Gong Linna and Her Divine Song

January 25, 2011
Editor: Zhao Chenxi

Recently a song that has no lyrics became very popular on the Internet. Hundreds of thousands of netizens watched and forwarded the video clip on the Internet.

The song, named Uneasy, is a fast changing set of vocally recited music scores featuring percussion instruments of the Peking Opera and the sounds of different roles such as an old woman, an old man and a cheerful young woman. It is played on Chinese traditional instruments such as a Sheng (a reed pipe wind instrument), the flute and Yangqin.

The song is described by netizens as a Divine Song because of its unrecognizable lyrics and performer's exaggerated facial movements when singing. Many have also recorded their imitation of the song and put it on the website. Famous Chinese singer Faye Wong also expressed that the song evoked her desire for singing it.

A Rising Folk Singer

The song is performed by folk song singer Gong Linna who is now living in Germany.

Gong Linna and Her Divine Song

Gong Linna singing Uneasy dressed in a flamboyant costume during Hunan TV's new year concert [baike.baidu.com]

Gong, born in 1975, is a native of Guiyang of Guizhou Province. A talented singer since very young, she began to perform on the stage from the age of 5 and won prizes in nation-wide singing contests.

From 1992 to 1999 she studied folk music in China Conservatory's attached middle school and college. She completed her study as the top student and held her first solo concert in Beijing in the same year.

She won the silver medal in the 9th National Young Singers Contest, a competition held once every two years to spot talented new singing stars in the country who if they win will be guaranteed a promising future.

In that and the following years, she held four concerts in Hong Kong, went on CCTV's top ten list and became the audience's favorite singer. In 2001 her song There is Only One Motherland won a gold medal in a national singing competition. In 2002 she published her album Here Comes the Peacock.

When Gong's singing career seemed to be on the rise, she found presenting on TV and winning contests had nothing to do with her artistic dream. She said in a poem: "I feel at a loss when busy performing on mono stages, but my inquisitive mind is still expecting more."

Gong's anticipation was fulfilled when she met Robert Zollitsch, a musical director who later became her husband, in 2002.

Free Singing Experience

Robert is a German musician who learnt to play the Bavarian zither at 10. He learnt composing in the Berlin Musical Academy and came to China to study the Chinese seven-stringed zither at the Shanghai Conservatory of Music in 1993. During his time in China, he and some Chinese folk instrument players set up a band to play Chinese folk music and recorded one album. He also recorded an album of Tibetan folk songs which was released in Britain.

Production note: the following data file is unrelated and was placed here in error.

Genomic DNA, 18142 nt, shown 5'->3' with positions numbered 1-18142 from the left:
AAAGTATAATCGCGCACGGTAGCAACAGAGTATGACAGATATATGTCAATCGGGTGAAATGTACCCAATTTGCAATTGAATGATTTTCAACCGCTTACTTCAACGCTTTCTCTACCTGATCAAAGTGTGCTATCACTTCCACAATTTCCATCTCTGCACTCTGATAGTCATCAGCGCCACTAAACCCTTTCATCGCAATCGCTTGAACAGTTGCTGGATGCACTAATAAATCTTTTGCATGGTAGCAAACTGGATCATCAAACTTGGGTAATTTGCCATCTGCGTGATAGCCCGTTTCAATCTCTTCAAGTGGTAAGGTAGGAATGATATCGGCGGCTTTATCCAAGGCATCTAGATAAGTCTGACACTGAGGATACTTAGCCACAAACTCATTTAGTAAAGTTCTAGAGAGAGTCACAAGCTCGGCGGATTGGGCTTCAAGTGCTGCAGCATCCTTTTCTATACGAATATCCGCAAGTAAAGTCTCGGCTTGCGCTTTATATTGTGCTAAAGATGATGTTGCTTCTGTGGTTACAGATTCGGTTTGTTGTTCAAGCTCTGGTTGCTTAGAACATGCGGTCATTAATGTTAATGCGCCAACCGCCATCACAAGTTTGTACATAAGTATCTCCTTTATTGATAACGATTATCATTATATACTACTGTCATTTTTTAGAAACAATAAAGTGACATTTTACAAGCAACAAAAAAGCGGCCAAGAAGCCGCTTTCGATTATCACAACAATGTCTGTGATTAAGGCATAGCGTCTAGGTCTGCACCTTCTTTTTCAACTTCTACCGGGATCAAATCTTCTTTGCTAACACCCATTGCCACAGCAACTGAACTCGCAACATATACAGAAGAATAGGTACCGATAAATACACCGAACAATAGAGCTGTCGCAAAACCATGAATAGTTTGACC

In 2002 Robert met Gong Linna and expressed to her his dream of making Chinese music and his intention to set up a band consisting of both Chinese and German. This was the beginning of their musical band Five Elements, derived from the concept of 'five elements' used in ancient Chinese cosmology.

Consisting of two Chinese and two German, the band blends Chinese folk music with modern Bavarian musical elements to form world music with Chinese characteristics. It is the first musical band of this kind in China. They hope to let the world better understand Chinese folk music.

Gong Linna and Her Divine Song
Gong and her husband [sl220.cn]

Gong said she, Robert and Five Elements have a common goal in music and her cooperation with them makes her more liberal and unconfined in her performance. "I could finally sing free as air, in forests, on mountain tops and on whatever stages people would like to hear me," "I feel real happiness and I feel my feet on the road. I feel the rising power once I am in music," Gong said, recalling the feeling in her poem.

Gong and Five Elements made a musical tour in Germany in 2002 and attended numerous musical festivals in China and Europe in the following years including WOMEX, the world's largest musical expo.

From 2008 to 2010, Gong Linna was very busy. She had eight solo concerts on average each year. The concerts took place around the globe including France, Spain, Holland, Finland and Belgium.

Her song Uneasy won the Best Singing Award of European World Music Awards in 2009. It became a hit on December 1, 2010 during a Grammy Award presentation and remained as the Grammy's best music for three weeks.

Gong sang Uneasy in Hunan Satellite TV's new year concert in a Peking Opera style costume, causing a sensation amongst the audience and achieving even greater popularity for the song.

Gong's singing has attracted lots of imitators, some of whom have become famous themselves.

For Gong Linna, her next step is to find an agent company.

(Source: baike.baidu.com/ Translated by womenofchina.cn)




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